More than a thousand Palestinians in Israeli prisons took part in a hunger strike on Monday, demanding better conditions in a protest that was unusual for its large size and for the fact that it was led by Marwan Barghouti, the most prominent detainee and a figure often seen as a future Palestinian leader.
It was unclear whether the strike could be sustained to the point of forcing concessions from the Israeli authorities, but experts said it nonetheless had the potential to stir passions among Palestinians.
“Israel is taking it seriously simply because of the possible consequences,” said Ghassan Khatib, a professor at Birzeit University and a former Palestinian official. “The issue of prisoners is very emotional.”
The strike also comes at a difficult time for the Palestinian Authority, whose leader, Mahmoud Abbas, is aging and unpopular; potential rivals are increasingly showing an interest in succeeding him.
Polls suggest that Mr. Barghouti, 57, is the most popular choice to replace Mr. Abbas, even though he is serving five life sentences after he was convicted of being a leader of the second intifada and of directing attacks that led to the killings of Israelis.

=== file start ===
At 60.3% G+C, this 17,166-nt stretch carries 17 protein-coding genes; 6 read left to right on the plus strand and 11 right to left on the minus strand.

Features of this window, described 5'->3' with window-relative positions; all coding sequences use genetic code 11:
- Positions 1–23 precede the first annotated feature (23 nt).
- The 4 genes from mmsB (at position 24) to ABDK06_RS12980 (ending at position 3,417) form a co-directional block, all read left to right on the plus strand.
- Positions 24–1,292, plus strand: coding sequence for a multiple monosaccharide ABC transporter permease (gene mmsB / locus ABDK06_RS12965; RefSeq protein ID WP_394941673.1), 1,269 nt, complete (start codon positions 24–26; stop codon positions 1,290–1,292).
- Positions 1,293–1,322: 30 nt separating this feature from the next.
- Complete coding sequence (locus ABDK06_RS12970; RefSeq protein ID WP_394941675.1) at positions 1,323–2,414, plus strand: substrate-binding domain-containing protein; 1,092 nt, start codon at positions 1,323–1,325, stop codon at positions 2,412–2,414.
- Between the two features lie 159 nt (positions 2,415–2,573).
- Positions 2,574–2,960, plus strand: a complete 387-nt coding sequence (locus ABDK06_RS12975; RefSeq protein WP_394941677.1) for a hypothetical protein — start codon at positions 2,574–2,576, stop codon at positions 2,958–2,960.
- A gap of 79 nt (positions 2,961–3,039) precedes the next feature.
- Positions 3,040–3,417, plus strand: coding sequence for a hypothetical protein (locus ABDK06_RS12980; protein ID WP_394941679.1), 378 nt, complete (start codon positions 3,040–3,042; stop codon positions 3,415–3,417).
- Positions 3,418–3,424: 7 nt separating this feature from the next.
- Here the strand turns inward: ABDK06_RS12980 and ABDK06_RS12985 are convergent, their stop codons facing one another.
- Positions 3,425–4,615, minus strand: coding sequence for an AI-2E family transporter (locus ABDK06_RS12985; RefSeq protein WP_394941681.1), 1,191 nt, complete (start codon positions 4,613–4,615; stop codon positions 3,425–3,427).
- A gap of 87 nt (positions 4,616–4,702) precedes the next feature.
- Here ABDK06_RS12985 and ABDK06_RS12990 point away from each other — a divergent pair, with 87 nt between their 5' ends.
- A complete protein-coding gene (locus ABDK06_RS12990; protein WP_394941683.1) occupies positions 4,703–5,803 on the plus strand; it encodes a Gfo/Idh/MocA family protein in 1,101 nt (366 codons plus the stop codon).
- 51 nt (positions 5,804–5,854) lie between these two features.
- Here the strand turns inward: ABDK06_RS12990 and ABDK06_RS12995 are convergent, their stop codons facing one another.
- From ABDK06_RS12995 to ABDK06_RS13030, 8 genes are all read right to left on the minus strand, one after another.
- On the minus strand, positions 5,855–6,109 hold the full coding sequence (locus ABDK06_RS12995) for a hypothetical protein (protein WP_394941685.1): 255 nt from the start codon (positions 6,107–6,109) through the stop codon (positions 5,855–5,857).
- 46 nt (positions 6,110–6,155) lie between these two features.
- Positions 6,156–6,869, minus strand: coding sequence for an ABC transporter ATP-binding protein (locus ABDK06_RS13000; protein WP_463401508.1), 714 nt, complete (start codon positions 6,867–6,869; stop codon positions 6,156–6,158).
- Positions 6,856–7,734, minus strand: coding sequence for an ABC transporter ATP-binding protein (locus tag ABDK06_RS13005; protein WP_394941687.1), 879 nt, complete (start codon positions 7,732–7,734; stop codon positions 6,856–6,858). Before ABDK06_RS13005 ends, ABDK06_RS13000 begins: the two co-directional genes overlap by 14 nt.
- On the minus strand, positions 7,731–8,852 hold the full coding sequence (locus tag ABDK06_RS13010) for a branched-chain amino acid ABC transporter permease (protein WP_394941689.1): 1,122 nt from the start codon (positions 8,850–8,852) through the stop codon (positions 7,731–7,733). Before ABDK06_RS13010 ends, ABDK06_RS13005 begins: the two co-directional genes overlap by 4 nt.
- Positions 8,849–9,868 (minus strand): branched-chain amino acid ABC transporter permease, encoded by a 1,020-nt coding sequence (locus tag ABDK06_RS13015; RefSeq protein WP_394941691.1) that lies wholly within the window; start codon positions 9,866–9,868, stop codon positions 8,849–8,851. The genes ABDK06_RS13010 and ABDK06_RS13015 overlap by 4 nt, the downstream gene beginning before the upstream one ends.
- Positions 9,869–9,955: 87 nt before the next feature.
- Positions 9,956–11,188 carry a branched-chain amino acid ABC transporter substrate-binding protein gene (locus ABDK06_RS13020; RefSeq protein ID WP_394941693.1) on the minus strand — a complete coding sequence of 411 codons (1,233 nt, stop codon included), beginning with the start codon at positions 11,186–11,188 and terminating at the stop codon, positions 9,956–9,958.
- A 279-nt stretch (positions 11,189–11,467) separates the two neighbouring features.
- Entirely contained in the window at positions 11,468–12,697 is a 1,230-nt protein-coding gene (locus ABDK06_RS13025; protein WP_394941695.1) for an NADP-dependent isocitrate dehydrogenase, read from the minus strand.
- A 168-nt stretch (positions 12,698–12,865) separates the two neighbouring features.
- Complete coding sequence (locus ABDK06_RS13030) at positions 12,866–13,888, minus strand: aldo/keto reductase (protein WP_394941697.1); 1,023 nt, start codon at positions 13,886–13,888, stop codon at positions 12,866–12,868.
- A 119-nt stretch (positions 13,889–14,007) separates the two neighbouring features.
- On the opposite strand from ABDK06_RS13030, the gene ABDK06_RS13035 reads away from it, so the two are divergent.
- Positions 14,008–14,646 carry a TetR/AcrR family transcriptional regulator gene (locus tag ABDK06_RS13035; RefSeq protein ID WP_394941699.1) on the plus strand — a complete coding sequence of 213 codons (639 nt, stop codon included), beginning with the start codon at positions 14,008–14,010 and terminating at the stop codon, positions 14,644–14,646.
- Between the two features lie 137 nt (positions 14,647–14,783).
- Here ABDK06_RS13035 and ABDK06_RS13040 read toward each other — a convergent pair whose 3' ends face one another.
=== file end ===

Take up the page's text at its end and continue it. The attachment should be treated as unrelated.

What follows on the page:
Starting on Sunday, many of the more than 5,000 Palestinians in Israeli prisons declared that they were on a hunger strike, which prompted demonstrations of support on Monday in Ramallah, the Palestinian Authority’s de facto capital, and elsewhere in the West Bank.
The prisoners’ demands include more family visits, an end to solitary confinement, better health care and greater access to education. Qadura Fares, director of the Palestinian Prisoners’ Club, a nongovernmental organization, said the prisoners would not end the hunger strike until their demands had been met.
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SOURCE: NY Times, Ian Fisher